Opera Subscribes to Common Syndication Icon

Opera has embraced the common syndication icon adopted by Mozilla Firefox and Microsoft Internet Explorer, lead developer Trond Hansen announced Thursday:

Yes, we're adopting it too, and it will be in the next weekly build. Thanks to www.feedicons.com for making it so easy! Oh, and in case you haven't seen it before (what are the odds). I've attached a large version to this post which you can make love to.

The icon, which makes it easier to find syndicated content in software and web sites, has been picking up speed. Matt Brett set up the Feed Icons site in January to promote the new icon, and it already has been linked 1,700 times on Technorati.

I'd like to see the effort go further and encourage common language to make the use of RSS and Atom feeds as clear as possible:

  • Call an RSS or Atom document a feed.
  • Call software that periodically downloads these documents a reader.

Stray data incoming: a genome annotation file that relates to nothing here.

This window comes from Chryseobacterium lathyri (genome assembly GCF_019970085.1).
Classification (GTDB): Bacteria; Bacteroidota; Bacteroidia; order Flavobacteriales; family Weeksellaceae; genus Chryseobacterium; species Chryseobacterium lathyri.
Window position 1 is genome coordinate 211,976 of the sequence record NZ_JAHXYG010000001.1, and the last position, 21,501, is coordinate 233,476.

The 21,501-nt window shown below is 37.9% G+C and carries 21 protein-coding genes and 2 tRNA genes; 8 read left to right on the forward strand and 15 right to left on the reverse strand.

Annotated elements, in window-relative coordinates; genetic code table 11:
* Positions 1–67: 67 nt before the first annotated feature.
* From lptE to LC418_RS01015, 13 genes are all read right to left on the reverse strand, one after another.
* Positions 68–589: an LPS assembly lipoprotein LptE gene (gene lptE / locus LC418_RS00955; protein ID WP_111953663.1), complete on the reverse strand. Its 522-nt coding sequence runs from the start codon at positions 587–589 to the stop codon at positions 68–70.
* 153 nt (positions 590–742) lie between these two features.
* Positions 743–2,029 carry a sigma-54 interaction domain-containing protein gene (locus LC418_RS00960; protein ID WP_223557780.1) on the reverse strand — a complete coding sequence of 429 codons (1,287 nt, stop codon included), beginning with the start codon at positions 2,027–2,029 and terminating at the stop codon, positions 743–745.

• Use the verb subscribe to describe the process.

If conventions were adopted (and localized for each language), syndication would be a considerably easier process for millions of web users who have yet to learn about it.

When a user loads a feed in the preview release of Internet Explorer 7, Microsoft follows two of these conventions, using the following explanatory text:

Microsoft help box that reads: You are viewing a feed that contains frequently updated content from a website. When you subscribe to a feed, updated information is automatically downloaded to your browser. The benefit is that you get the latest content from your favorite websites without the trouble of checking websites manually. Subscribe to this feed.

The word feed links to a Microsoft user guide about syndication.

Microsoft's doing a good job so far introducing syndication in Internet Explorer 7, but I don't like how the company uses "RSS" as a synonym for syndication. That's like calling a web page "HTML" or an e-mail program an "SMTP/POP3 client," and it's a misnomer because the browser supports Atom in addition to the two RSS formats. The technical details ought to fade into the background.


Yep, it's the old interface vs. implementation distinction. To the user, the interface is "syndication", the implementation is irrelevant (until the reader screws one of them up).

The links on this post have been updated. The Internet Archive is one of the wonders of the world.

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